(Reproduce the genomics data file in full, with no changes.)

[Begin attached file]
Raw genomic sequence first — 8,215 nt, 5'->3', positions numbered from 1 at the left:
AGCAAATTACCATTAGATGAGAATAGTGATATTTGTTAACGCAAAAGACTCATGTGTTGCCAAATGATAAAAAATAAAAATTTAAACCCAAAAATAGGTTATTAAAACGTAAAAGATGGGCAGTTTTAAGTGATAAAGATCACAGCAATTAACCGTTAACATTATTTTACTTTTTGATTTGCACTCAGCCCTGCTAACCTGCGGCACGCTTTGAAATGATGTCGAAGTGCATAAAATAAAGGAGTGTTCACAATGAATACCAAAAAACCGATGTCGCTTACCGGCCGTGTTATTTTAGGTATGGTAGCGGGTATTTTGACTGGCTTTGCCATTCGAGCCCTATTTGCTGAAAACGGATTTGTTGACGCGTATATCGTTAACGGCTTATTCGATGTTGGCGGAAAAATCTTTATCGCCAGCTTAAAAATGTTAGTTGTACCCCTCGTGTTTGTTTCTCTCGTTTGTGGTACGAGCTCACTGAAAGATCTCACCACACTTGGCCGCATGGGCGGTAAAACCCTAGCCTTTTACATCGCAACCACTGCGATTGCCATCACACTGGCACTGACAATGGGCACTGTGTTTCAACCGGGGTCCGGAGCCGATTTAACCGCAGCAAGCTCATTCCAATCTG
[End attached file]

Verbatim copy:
Raw genomic sequence first — 8,215 nt, 5'->3', positions numbered from 1 at the left:
AGCAAATTACCATTAGATGAGAATAGTGATATTTGTTAACGCAAAAGACTCATGTGTTGCCAAATGATAAAAAATAAAAATTTAAACCCAAAAATAGGTTATTAAAACGTAAAAGATGGGCAGTTTTAAGTGATAAAGATCACAGCAATTAACCGTTAACATTATTTTACTTTTTGATTTGCACTCAGCCCTGCTAACCTGCGGCACGCTTTGAAATGATGTCGAAGTGCATAAAATAAAGGAGTGTTCACAATGAATACCAAAAAACCGATGTCGCTTACCGGCCGTGTTATTTTAGGTATGGTAGCGGGTATTTTGACTGGCTTTGCCATTCGAGCCCTATTTGCTGAAAACGGATTTGTTGACGCGTATATCGTTAACGGCTTATTCGATGTTGGCGGAAAAATCTTTATCGCCAGCTTAAAAATGTTAGTTGTACCCCTCGTGTTTGTTTCTCTCGTTTGTGGTACGAGCTCACTGAAAGATCTCACCACACTTGGCCGCATGGGCGGTAAAACCCTAGCCTTTTACATCGCAACCACTGCGATTGCCATCACACTGGCACTGACAATGGGCACTGTGTTTCAACCGGGGTCCGGAGCCGATTTAACCGCAGCAAGCTCATTCCAATCTG